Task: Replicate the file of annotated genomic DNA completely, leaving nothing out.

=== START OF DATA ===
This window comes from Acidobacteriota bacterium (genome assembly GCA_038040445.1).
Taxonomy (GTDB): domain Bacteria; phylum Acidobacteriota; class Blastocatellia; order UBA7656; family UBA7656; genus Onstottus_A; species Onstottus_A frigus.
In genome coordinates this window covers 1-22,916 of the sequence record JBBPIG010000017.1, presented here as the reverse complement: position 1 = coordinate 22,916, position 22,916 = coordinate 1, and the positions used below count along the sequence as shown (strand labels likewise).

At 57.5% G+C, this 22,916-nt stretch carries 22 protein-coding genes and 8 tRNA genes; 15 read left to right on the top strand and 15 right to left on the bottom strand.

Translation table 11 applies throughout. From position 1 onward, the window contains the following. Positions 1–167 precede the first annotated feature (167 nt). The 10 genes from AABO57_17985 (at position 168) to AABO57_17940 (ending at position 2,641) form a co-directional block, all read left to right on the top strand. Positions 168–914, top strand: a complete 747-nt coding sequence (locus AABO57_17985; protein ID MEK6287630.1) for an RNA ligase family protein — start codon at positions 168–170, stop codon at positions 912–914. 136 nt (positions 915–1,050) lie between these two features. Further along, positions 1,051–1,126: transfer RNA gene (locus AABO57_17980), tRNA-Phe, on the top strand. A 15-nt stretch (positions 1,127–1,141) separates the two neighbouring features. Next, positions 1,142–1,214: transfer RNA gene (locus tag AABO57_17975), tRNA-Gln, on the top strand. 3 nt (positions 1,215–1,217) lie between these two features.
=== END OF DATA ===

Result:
This window comes from Acidobacteriota bacterium (genome assembly GCA_038040445.1).
Taxonomy (GTDB): domain Bacteria; phylum Acidobacteriota; class Blastocatellia; order UBA7656; family UBA7656; genus Onstottus_A; species Onstottus_A frigus.
In genome coordinates this window covers 1-22,916 of the sequence record JBBPIG010000017.1, presented here as the reverse complement: position 1 = coordinate 22,916, position 22,916 = coordinate 1, and the positions used below count along the sequence as shown (strand labels likewise).

At 57.5% G+C, this 22,916-nt stretch carries 22 protein-coding genes and 8 tRNA genes; 15 read left to right on the top strand and 15 right to left on the bottom strand.

Translation table 11 applies throughout. From position 1 onward, the window contains the following. Positions 1–167 precede the first annotated feature (167 nt). The 10 genes from AABO57_17985 (at position 168) to AABO57_17940 (ending at position 2,641) form a co-directional block, all read left to right on the top strand. Positions 168–914, top strand: a complete 747-nt coding sequence (locus AABO57_17985; protein ID MEK6287630.1) for an RNA ligase family protein — start codon at positions 168–170, stop codon at positions 912–914. 136 nt (positions 915–1,050) lie between these two features. Further along, positions 1,051–1,126: transfer RNA gene (locus AABO57_17980), tRNA-Phe, on the top strand. A 15-nt stretch (positions 1,127–1,141) separates the two neighbouring features. Next, positions 1,142–1,214: transfer RNA gene (locus tag AABO57_17975), tRNA-Gln, on the top strand. 3 nt (positions 1,215–1,217) lie between these two features.